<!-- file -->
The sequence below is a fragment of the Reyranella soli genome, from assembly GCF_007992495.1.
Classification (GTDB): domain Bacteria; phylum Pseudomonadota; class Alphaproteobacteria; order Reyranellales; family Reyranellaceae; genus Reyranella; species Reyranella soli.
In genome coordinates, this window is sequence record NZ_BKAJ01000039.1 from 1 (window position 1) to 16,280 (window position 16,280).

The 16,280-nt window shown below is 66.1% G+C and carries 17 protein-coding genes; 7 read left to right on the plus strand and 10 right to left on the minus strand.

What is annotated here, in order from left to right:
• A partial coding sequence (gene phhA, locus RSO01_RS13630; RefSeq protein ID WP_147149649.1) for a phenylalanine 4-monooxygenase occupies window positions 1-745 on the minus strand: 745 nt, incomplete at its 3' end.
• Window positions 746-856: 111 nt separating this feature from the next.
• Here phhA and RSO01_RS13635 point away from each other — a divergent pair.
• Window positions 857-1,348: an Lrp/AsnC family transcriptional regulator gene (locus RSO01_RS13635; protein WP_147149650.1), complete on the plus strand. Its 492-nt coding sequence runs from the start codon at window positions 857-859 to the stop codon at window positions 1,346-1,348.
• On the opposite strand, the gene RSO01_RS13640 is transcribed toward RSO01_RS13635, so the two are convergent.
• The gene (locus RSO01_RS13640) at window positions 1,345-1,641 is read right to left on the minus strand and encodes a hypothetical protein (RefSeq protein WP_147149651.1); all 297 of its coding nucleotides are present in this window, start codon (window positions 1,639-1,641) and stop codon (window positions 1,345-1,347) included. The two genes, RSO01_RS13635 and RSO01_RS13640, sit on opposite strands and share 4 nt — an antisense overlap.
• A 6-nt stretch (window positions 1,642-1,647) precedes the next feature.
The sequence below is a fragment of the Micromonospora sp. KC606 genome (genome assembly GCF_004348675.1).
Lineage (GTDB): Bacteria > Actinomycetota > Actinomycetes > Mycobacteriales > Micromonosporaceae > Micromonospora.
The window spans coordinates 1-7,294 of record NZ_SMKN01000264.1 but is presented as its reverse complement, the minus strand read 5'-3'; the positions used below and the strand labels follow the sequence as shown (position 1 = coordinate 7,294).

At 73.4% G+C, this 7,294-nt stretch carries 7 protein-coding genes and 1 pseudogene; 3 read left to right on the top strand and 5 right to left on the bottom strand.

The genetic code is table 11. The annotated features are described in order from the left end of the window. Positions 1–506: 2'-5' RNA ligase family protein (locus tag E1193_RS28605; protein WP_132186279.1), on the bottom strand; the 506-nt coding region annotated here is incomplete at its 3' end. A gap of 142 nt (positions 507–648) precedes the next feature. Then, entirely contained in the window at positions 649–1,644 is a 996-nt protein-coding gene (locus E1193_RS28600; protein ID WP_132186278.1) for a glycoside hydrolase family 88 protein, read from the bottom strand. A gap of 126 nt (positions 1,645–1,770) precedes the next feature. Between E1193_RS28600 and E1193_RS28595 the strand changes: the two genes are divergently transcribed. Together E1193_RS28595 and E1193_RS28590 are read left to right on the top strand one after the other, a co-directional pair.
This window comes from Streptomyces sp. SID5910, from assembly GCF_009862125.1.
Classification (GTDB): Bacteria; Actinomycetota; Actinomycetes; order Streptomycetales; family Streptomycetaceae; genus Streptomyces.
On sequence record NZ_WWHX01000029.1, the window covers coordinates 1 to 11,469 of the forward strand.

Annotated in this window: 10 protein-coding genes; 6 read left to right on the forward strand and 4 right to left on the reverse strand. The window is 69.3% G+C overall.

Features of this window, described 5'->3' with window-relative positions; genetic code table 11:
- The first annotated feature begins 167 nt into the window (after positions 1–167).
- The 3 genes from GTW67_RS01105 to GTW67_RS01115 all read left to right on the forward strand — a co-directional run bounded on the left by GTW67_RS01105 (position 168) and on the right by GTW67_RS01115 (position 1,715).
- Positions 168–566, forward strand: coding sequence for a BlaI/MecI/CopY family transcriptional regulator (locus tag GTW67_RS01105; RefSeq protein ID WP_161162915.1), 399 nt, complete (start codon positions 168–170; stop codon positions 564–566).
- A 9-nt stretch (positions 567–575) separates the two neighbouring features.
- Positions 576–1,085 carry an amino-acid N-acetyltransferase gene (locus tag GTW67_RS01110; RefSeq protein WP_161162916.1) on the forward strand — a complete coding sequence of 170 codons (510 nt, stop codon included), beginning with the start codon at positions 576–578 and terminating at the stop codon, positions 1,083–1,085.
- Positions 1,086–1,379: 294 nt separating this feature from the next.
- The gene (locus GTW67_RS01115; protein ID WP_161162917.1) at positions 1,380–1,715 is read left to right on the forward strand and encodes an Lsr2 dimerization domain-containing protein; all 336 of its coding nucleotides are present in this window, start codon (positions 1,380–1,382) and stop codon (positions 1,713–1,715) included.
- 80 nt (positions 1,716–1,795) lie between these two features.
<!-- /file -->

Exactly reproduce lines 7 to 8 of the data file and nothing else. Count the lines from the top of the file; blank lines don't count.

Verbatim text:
• Window positions 746-856: 111 nt separating this feature from the next.
• Here phhA and RSO01_RS13635 point away from each other — a divergent pair.